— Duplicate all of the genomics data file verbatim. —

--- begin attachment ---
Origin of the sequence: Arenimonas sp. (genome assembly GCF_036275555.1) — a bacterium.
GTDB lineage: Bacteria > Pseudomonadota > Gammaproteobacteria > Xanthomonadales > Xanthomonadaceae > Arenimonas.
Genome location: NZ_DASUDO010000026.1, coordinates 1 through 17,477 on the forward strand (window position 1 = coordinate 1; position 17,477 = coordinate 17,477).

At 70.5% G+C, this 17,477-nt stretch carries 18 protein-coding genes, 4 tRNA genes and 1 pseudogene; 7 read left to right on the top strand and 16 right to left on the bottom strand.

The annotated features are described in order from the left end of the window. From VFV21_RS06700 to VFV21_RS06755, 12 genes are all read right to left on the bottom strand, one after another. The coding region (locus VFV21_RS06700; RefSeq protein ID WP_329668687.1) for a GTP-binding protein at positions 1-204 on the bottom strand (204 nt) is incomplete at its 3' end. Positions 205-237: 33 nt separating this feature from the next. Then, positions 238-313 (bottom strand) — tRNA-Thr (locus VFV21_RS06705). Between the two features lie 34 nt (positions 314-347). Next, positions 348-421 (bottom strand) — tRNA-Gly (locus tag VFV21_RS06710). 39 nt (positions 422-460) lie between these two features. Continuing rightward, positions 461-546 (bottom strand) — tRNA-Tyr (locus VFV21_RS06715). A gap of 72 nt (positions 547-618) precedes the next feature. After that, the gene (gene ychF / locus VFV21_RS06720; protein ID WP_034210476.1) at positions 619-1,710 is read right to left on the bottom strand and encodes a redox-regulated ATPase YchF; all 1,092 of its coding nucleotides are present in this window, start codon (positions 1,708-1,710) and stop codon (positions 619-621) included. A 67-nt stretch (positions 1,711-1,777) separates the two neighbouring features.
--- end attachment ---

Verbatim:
Origin of the sequence: Arenimonas sp. (genome assembly GCF_036275555.1) — a bacterium.
GTDB lineage: Bacteria > Pseudomonadota > Gammaproteobacteria > Xanthomonadales > Xanthomonadaceae > Arenimonas.
Genome location: NZ_DASUDO010000026.1, coordinates 1 through 17,477 on the forward strand (window position 1 = coordinate 1; position 17,477 = coordinate 17,477).

At 70.5% G+C, this 17,477-nt stretch carries 18 protein-coding genes, 4 tRNA genes and 1 pseudogene; 7 read left to right on the top strand and 16 right to left on the bottom strand.

The annotated features are described in order from the left end of the window. From VFV21_RS06700 to VFV21_RS06755, 12 genes are all read right to left on the bottom strand, one after another. The coding region (locus VFV21_RS06700; RefSeq protein ID WP_329668687.1) for a GTP-binding protein at positions 1-204 on the bottom strand (204 nt) is incomplete at its 3' end. Positions 205-237: 33 nt separating this feature from the next. Then, positions 238-313 (bottom strand) — tRNA-Thr (locus VFV21_RS06705). Between the two features lie 34 nt (positions 314-347). Next, positions 348-421 (bottom strand) — tRNA-Gly (locus tag VFV21_RS06710). 39 nt (positions 422-460) lie between these two features. Continuing rightward, positions 461-546 (bottom strand) — tRNA-Tyr (locus VFV21_RS06715). A gap of 72 nt (positions 547-618) precedes the next feature. After that, the gene (gene ychF / locus VFV21_RS06720; protein ID WP_034210476.1) at positions 619-1,710 is read right to left on the bottom strand and encodes a redox-regulated ATPase YchF; all 1,092 of its coding nucleotides are present in this window, start codon (positions 1,708-1,710) and stop codon (positions 619-621) included. A 67-nt stretch (positions 1,711-1,777) separates the two neighbouring features.